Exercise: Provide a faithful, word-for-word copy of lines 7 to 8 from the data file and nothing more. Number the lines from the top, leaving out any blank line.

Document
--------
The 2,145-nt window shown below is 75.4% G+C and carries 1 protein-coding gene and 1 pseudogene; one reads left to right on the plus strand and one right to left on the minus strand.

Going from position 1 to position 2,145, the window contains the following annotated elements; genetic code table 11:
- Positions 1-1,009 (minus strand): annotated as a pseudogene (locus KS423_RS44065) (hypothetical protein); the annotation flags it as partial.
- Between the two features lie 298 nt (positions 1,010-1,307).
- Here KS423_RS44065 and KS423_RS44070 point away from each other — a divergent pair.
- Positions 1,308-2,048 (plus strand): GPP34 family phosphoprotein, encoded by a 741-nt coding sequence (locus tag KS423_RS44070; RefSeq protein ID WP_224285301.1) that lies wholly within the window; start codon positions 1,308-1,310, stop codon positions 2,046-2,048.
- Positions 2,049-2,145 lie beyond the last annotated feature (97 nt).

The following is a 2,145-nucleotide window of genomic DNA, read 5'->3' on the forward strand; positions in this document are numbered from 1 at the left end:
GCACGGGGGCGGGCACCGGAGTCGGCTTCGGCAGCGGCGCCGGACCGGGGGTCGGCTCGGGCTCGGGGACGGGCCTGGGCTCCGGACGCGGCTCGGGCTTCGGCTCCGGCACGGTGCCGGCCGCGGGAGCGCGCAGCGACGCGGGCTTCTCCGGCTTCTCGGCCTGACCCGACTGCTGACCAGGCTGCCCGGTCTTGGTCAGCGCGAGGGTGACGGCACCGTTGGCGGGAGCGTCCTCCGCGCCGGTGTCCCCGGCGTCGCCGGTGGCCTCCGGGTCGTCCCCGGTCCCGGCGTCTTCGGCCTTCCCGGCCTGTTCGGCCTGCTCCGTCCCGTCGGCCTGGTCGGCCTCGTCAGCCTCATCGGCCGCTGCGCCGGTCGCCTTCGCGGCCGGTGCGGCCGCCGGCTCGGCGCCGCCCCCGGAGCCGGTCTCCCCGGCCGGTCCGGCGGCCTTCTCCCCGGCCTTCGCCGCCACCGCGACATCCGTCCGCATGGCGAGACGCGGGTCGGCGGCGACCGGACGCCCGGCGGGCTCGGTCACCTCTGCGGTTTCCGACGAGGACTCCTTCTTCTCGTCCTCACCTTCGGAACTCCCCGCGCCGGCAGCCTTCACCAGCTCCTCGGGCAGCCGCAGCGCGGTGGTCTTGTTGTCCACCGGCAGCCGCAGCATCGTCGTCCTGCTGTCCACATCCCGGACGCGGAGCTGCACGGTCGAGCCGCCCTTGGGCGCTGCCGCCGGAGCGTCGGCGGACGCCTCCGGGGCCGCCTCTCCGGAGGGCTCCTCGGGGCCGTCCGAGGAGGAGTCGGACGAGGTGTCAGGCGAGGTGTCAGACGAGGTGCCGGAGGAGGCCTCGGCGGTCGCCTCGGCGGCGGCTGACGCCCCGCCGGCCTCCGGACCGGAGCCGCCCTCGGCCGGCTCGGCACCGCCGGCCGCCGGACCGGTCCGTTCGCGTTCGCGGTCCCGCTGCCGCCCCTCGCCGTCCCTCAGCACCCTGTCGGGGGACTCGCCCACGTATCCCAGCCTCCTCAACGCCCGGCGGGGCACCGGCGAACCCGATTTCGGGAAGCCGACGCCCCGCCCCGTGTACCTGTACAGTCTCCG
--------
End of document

- Positions 2,049-2,145 lie beyond the last annotated feature (97 nt).

The following is a 2,145-nucleotide window of genomic DNA, read 5'->3' on the forward strand; positions in this document are numbered from 1 at the left end: